Example: We know that someone is nervous when presenting an exam because we observe him restless, biting his lips or sweating.

Intuitive knowledge is not directly related to a truth. Using the previous example, it could also have been that the individual was well prepared for his examination but had some digestive upset. That is, the exam was not the reason for his nervousness.

5. DIRECT KNOWLEDGE.

It is the one that we acquire by an immediate approach to an object or phenomenon. They are obtained through our senses and for this reason, each person has an interpretation before what they observe.

Some often confuse it with intuitive knowledge, but the latter is acquired through a series of previous experiences. The direct could be to see an eclipse or a tree.

6. INDIRECT KNOWLEDGE.

This type of knowledge is obtained from other sources of information, not necessarily having in front of us the object of which it is spoken. For example, a child who has never seen an eclipse can know that there are two types thanks to his school books, where he ensures that they are visible every time.

 

7. DECLARATIVE KNOWLEDGE.

It is the knowledge that something is like that, regardless of why or how. It is a type of knowledge that can be stored for our entire life once it is generally learned by indirect knowledge. For example, knowing the alphabet or knowing that Asia is a continent and not a country or an ocean.

8. PROCEDURAL KNOWLEDGE.

On the other hand, procedural knowledge implies knowing how to do something. Due to the practice, we have the knowledge of how to do it even if we are no longer aware of it or we do not analyze or have to inform ourselves of external sources before starting.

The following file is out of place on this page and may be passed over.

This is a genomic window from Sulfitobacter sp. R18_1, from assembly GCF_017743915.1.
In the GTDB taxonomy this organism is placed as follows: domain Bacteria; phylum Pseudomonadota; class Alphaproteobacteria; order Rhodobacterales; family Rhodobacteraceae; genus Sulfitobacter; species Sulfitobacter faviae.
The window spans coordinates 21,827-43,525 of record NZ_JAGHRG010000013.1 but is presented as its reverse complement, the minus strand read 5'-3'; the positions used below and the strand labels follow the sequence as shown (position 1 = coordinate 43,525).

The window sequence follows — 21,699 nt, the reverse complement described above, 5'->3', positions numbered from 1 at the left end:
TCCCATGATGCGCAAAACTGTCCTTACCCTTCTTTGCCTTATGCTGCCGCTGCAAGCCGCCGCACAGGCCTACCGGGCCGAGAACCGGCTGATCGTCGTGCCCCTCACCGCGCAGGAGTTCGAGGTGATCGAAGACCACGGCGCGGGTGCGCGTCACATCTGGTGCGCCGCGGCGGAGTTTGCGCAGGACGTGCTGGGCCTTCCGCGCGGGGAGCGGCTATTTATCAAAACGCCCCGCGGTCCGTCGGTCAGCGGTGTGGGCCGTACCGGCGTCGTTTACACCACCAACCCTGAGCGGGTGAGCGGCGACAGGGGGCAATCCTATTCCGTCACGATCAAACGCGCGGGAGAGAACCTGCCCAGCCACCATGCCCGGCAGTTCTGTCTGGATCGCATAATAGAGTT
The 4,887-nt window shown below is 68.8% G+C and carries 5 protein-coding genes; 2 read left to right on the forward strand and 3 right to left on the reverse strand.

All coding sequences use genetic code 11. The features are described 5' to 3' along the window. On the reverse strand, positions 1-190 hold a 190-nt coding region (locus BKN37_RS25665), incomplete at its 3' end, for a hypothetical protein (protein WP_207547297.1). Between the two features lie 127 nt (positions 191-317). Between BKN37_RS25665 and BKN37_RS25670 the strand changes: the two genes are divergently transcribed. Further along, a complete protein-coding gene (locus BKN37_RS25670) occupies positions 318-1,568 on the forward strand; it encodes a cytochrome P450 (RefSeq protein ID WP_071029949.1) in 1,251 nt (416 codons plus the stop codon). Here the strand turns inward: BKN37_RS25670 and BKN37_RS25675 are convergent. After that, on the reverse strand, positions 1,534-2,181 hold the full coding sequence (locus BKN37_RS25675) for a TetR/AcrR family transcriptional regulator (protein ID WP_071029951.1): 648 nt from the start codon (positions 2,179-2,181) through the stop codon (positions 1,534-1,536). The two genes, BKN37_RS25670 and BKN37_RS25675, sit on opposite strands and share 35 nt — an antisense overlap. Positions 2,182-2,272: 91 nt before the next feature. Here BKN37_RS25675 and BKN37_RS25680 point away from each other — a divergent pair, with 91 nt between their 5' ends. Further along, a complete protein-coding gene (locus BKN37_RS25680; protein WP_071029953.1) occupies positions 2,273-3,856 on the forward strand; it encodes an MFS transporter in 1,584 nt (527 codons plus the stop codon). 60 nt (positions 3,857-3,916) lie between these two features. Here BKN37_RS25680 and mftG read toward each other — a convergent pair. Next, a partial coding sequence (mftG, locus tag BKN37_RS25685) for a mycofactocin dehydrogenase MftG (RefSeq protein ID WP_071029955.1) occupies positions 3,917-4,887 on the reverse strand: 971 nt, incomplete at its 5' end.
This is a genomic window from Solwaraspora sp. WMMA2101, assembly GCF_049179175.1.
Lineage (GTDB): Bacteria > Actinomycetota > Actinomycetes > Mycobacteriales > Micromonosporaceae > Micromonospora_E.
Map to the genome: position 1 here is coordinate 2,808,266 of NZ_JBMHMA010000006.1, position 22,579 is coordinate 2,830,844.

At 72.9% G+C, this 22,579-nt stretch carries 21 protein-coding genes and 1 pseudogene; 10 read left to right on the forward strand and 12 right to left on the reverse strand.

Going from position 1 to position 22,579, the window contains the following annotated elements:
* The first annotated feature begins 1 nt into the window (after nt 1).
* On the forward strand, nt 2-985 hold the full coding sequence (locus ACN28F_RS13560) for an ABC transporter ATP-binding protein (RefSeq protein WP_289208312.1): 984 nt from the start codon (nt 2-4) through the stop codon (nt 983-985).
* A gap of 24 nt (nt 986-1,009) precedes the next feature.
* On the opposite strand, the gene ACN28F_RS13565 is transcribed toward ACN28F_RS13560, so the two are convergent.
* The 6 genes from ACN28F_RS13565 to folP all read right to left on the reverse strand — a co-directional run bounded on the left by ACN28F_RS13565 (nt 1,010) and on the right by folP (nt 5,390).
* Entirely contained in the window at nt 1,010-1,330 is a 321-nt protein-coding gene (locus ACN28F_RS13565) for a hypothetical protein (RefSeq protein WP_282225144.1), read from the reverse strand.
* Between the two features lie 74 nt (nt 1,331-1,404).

The best example of this type of knowledge is driving a vehicle or speaking our language. That is, it is when you already have the knowledge, not in an initial stage when you still have to corroborate what you do.

9. RELIGIOUS KNOWLEDGE.

It is based on a dogma and is accepted as such, without entering into scientific discussions or deep reasoning of what and how. The religious can influence other types of knowledge, so that a person can owe everything or almost everything, to the divine question and not to the laws or theories already raised in different areas such as physics, chemistry or mathematics, for example .

 

Sources

https://www.gse.harvard.edu/news/uk/15/02/what-knowledge

https://www.iep.utm.edu/knowledg/

http://unt.unice.fr/uoh/learn_teach_FL/affiche_theorie.php?id_concept=90&lang=eng&id_theorie=1&id_categorie=3